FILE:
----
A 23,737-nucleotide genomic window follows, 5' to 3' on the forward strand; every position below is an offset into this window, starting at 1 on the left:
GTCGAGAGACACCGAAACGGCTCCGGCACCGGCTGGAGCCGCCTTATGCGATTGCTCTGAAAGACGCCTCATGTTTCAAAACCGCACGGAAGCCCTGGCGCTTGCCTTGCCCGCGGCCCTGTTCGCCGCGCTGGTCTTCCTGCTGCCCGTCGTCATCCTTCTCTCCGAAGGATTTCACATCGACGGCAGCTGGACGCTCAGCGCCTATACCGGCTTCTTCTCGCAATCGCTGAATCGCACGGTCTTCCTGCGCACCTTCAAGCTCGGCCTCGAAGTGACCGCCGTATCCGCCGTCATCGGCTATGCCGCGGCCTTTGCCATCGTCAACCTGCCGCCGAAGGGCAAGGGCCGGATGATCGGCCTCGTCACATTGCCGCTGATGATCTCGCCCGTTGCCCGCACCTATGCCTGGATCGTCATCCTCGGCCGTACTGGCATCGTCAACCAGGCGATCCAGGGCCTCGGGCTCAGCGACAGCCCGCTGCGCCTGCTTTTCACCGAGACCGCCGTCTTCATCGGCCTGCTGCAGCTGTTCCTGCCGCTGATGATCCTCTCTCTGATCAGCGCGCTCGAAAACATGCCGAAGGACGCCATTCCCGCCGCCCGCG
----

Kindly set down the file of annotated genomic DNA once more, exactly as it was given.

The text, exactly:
A 23,737-nucleotide genomic window follows, 5' to 3' on the forward strand; every position below is an offset into this window, starting at 1 on the left:
GTCGAGAGACACCGAAACGGCTCCGGCACCGGCTGGAGCCGCCTTATGCGATTGCTCTGAAAGACGCCTCATGTTTCAAAACCGCACGGAAGCCCTGGCGCTTGCCTTGCCCGCGGCCCTGTTCGCCGCGCTGGTCTTCCTGCTGCCCGTCGTCATCCTTCTCTCCGAAGGATTTCACATCGACGGCAGCTGGACGCTCAGCGCCTATACCGGCTTCTTCTCGCAATCGCTGAATCGCACGGTCTTCCTGCGCACCTTCAAGCTCGGCCTCGAAGTGACCGCCGTATCCGCCGTCATCGGCTATGCCGCGGCCTTTGCCATCGTCAACCTGCCGCCGAAGGGCAAGGGCCGGATGATCGGCCTCGTCACATTGCCGCTGATGATCTCGCCCGTTGCCCGCACCTATGCCTGGATCGTCATCCTCGGCCGTACTGGCATCGTCAACCAGGCGATCCAGGGCCTCGGGCTCAGCGACAGCCCGCTGCGCCTGCTTTTCACCGAGACCGCCGTCTTCATCGGCCTGCTGCAGCTGTTCCTGCCGCTGATGATCCTCTCTCTGATCAGCGCGCTCGAAAACATGCCGAAGGACGCCATTCCCGCCGCCCGCG